If China And Russia Joined Forces Could They Topple The United States Of America And Conquer It

If China And Russia Joined Forces Could They Topple The United States Of America And Conquer It – When Chinese leader Xi Jinping met with Russian President Vladimir Putin on the sidelines of the Beijing Winter Olympics last month, the leaders signaled to the world that their relationship had entered a new era. In a joint statement, the two talked about the reshaping of the international order, and an important aspect of that strategy is information. After the Russian invasion of Ukraine, it becomes clear that their full ambitions on this front, which have been taking shape for many years, are coming to light.

The deepening relationship between China and Russia is partly driven by a shared narrative that the US and EU are limiting their interests and using information and technology to influence their adversaries. Putin and the Chinese Communist Party have stifled free speech, independent media, and Internet freedoms largely to counter what they both see as threats to their regimes from alternative sources of information that reach domestic audiences—and to legitimize these practices internationally.

If China And Russia Joined Forces Could They Topple The United States Of America And Conquer It

Although Russian and Chinese interests diverge in important ways, they are increasingly cooperating on narratives that reach domestic audiences, delivering similar disinformation and propaganda to citizens increasingly cut off from the global grid. After the Russian invasion of Ukraine, on the one hand, Beijing refrained from fully supporting the invasion, while on the other hand, the Kremlin intensified its propaganda on the matter. This week, for example, the Chinese Ministry of Foreign Affairs repeated false Russian claims about the presence of American biological weapons in Ukraine.

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Based on a joint statement by Xi and Putin last month, this partnership should be seen as part of a broader project to reshape the global information landscape in favor of the Kremlin and Beijing’s authoritarian political agenda.

Xi Jinping has invested in his future as the country’s first strongman since Mao Zedong in the idea that he, and he alone, can lead the Chinese people in a spectacular global comeback after two centuries in the shadow of the West. At the heart of this renaissance story, which Xi has called the “Great Renewal,” is the idea that China’s true comeback is threatened by a Western information security conspiracy. As relations with the US and the West have steadily soured over significant issues — from trade and technology to human rights and who is responsible for the COVID-19 pandemic — China has launched a concerted narrative attack that has run through state media and ranks. new digital propaganda responses against the hypocrisy of Western values, the deep dysfunctionality in Western societies and the outrageous lies of the “Western media”, which are seen as vehicles for “anti-Chinese attitudes”.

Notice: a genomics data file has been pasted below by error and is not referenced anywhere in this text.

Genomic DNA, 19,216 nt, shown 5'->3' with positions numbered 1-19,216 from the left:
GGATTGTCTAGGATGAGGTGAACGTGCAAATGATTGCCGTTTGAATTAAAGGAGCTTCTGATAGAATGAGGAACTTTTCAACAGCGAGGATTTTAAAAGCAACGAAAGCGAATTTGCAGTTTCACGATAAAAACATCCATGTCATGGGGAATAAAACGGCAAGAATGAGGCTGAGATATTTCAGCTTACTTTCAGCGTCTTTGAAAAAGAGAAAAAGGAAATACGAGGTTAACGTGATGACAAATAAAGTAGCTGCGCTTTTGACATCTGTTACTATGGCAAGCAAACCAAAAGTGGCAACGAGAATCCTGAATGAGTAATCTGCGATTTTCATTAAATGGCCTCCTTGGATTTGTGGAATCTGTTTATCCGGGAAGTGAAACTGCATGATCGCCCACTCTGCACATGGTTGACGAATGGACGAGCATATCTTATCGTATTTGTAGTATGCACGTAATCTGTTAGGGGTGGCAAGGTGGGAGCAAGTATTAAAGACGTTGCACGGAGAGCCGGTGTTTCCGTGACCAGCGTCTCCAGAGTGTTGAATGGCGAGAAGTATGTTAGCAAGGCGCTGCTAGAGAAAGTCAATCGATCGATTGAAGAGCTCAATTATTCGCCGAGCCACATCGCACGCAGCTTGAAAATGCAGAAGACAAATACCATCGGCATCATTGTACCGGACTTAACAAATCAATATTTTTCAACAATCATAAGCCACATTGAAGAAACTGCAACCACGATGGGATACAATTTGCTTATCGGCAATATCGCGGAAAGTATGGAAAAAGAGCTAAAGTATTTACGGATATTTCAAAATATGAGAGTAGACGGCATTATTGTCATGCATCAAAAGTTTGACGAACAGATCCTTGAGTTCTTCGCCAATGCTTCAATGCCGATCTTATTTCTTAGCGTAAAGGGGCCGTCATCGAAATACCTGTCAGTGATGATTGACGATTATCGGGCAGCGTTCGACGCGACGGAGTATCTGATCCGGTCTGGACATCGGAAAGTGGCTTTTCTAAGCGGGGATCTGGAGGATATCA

In its ambition to break free from the Western-controlled narrative, China has found an ally and compatriot in Russia, which shares its ambitions to control information and has its own formidable disinformation machine. Although Moscow and Beijing still have separate interests and approaches to the information competition, both sides have come much closer in recent years in their shared authoritarian vision of global information control and related issues of national sovereignty. A key element of last month’s joint statement was a call for “globalization of Internet governance,” with Xi and Putin arguing that the Internet should be under the control of sovereign states. This point of view opposes a free and open Internet managed with the participation of citizens and civil society. Joining Russia in seeking an overhaul of global Internet governance, China is seeking to codify its domestic restrictions on speech and the technology that supports them and establish what it calls “cyber sovereignty.”

Putin was one of the first partners to sign up to China’s vision of Internet sovereignty. Over the past decade, a series of high-level meetings between top Chinese Internet officials and their Russian counterparts have been held in Beijing and Moscow. In May 2019, Russia hosted a delegation of Chinese officials that included Fang Binxing, a computer scientist believed to have helped create China’s Internet censorship infrastructure. That same month, Putin signed a “sovereign internet” law that went into effect the following November. The law tightened control over the country’s internet sector, allowing the government to essentially cut off the Russian internet from the rest of the web by routing traffic through state-controlled infrastructure. Russia’s actions in recent days to block Facebook and Twitter work on this principle, limiting Russian access to other sources of information.